Manly Harbour/M. Hardy
“The treatment program for domestic violence offenders known as DVEQUIPS does not appear to reduce the risk of re-offending, according to an evaluation of the program completed by the NSW Bureau of Crime Statistics and Research (BOCSAR). DVEQUIPS is a behaviour change program offered to medium and high-risk domestic violence offenders who are serving custodial or community-based sanctions and have a current or past domestic offence. The BOCSAR evaluation focussed on offenders placed on community-based sanctions.”
Source: Rahman, S. and Poynton, S. (2018). Crime and Justice Bulletin and available from this link (open access).
“The adequacy of police responses to intimate partner violence has long animated scholarly debate, review and legislative change. While there have been significant shifts in community recognition of and concern about intimate partner violence, particularly in the wake of the Victorian Royal Commission into Family Violence, it nonetheless remains a significant form of violence and harm across Australian communities and a key issue for police, as noted in the report and recommendations of the Royal Commission.”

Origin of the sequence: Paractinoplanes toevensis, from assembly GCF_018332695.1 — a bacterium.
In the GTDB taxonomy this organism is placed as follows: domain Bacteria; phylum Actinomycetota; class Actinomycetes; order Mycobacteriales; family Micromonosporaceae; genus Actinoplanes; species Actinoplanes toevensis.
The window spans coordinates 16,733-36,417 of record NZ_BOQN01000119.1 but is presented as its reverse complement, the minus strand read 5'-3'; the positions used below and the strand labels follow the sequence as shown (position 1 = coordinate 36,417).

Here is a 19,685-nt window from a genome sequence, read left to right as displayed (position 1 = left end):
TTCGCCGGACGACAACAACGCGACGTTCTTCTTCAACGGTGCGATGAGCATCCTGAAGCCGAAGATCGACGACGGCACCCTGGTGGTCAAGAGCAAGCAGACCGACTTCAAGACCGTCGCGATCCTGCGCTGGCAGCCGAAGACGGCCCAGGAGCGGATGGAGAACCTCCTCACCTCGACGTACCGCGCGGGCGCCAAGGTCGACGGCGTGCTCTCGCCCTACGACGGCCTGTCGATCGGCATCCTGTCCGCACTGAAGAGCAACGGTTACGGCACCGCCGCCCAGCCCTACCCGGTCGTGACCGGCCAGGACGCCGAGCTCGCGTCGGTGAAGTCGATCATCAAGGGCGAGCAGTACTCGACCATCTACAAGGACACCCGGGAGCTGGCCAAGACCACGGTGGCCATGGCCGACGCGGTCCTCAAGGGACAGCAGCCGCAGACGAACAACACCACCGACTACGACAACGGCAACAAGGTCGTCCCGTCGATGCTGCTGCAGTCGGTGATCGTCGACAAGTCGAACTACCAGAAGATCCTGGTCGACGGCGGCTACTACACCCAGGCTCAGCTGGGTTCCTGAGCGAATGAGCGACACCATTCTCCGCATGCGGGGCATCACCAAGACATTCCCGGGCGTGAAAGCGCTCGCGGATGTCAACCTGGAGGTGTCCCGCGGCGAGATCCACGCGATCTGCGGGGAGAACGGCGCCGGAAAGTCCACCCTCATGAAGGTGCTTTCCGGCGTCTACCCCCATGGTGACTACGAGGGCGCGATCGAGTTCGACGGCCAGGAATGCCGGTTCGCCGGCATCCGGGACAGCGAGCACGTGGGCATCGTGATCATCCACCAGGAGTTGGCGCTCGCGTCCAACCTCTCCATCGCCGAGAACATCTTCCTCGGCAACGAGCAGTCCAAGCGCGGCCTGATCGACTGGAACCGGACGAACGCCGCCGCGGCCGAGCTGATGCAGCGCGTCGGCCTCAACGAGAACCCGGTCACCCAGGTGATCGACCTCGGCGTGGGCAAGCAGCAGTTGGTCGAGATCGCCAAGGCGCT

Source: Segrave, M., Wilson, D., & Fitz-Gibbon, K. (2018). Australian & New Zealand Journal of Criminology, and available from this link (subscription journal)
“This paper was prepared to provide practitioners and policy makers with a national view on cross-agency policies to encourage cross-jurisdictional learning and sharing of approaches. The authors also hope that this paper will lead to a national discussion around effective policies and practices in cross-agency responses. Each state/territory was compared on the characteristics of their response to severe child abuse, arrangements for joint planning, interviewing and investigation, the degree of integration of therapeutic and supportive services, and governance arrangements.”
Source: Herbert, J. & Bromfield, L. (2018). Child Family Community Australia (CFCA) Paper No. 47 and available from this link (open access).
Spit to Manly walk/Flickr